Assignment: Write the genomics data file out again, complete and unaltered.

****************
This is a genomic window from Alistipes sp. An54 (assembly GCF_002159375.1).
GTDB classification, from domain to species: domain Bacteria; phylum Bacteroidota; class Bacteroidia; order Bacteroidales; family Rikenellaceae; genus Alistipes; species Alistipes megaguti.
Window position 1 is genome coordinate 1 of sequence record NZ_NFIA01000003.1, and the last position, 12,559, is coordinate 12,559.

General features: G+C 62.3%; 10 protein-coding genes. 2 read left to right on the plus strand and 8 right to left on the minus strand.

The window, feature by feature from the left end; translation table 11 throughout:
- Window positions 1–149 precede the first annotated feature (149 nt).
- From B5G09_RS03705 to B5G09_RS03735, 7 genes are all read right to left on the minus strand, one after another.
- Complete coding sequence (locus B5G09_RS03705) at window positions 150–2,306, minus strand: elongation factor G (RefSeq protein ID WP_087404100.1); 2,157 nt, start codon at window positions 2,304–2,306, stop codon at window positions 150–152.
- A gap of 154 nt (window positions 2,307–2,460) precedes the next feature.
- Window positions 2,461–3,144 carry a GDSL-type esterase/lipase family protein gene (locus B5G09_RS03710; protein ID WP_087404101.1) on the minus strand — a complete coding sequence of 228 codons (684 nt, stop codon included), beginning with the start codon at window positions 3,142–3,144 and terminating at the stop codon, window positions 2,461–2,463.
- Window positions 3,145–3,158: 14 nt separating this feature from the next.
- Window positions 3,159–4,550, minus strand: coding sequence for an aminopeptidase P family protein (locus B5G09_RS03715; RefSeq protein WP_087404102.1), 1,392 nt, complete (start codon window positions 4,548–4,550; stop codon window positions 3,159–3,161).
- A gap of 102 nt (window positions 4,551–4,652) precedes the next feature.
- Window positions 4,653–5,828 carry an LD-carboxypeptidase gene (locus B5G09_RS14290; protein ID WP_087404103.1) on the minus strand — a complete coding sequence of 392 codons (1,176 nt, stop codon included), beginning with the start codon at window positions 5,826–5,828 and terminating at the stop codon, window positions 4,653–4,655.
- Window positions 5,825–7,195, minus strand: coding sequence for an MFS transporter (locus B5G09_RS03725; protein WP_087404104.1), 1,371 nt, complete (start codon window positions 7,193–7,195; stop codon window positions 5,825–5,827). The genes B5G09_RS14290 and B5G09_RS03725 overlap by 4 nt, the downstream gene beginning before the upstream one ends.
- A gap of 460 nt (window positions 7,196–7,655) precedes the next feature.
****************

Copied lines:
This is a genomic window from Alistipes sp. An54 (assembly GCF_002159375.1).
GTDB classification, from domain to species: domain Bacteria; phylum Bacteroidota; class Bacteroidia; order Bacteroidales; family Rikenellaceae; genus Alistipes; species Alistipes megaguti.
Window position 1 is genome coordinate 1 of sequence record NZ_NFIA01000003.1, and the last position, 12,559, is coordinate 12,559.

General features: G+C 62.3%; 10 protein-coding genes. 2 read left to right on the plus strand and 8 right to left on the minus strand.

The window, feature by feature from the left end; translation table 11 throughout:
- Window positions 1–149 precede the first annotated feature (149 nt).
- From B5G09_RS03705 to B5G09_RS03735, 7 genes are all read right to left on the minus strand, one after another.
- Complete coding sequence (locus B5G09_RS03705) at window positions 150–2,306, minus strand: elongation factor G (RefSeq protein ID WP_087404100.1); 2,157 nt, start codon at window positions 2,304–2,306, stop codon at window positions 150–152.
- A gap of 154 nt (window positions 2,307–2,460) precedes the next feature.
- Window positions 2,461–3,144 carry a GDSL-type esterase/lipase family protein gene (locus B5G09_RS03710; protein ID WP_087404101.1) on the minus strand — a complete coding sequence of 228 codons (684 nt, stop codon included), beginning with the start codon at window positions 3,142–3,144 and terminating at the stop codon, window positions 2,461–2,463.
- Window positions 3,145–3,158: 14 nt separating this feature from the next.
- Window positions 3,159–4,550, minus strand: coding sequence for an aminopeptidase P family protein (locus B5G09_RS03715; RefSeq protein WP_087404102.1), 1,392 nt, complete (start codon window positions 4,548–4,550; stop codon window positions 3,159–3,161).
- A gap of 102 nt (window positions 4,551–4,652) precedes the next feature.
- Window positions 4,653–5,828 carry an LD-carboxypeptidase gene (locus B5G09_RS14290; protein ID WP_087404103.1) on the minus strand — a complete coding sequence of 392 codons (1,176 nt, stop codon included), beginning with the start codon at window positions 5,826–5,828 and terminating at the stop codon, window positions 4,653–4,655.
- Window positions 5,825–7,195, minus strand: coding sequence for an MFS transporter (locus B5G09_RS03725; protein WP_087404104.1), 1,371 nt, complete (start codon window positions 7,193–7,195; stop codon window positions 5,825–5,827). The genes B5G09_RS14290 and B5G09_RS03725 overlap by 4 nt, the downstream gene beginning before the upstream one ends.
- A gap of 460 nt (window positions 7,196–7,655) precedes the next feature.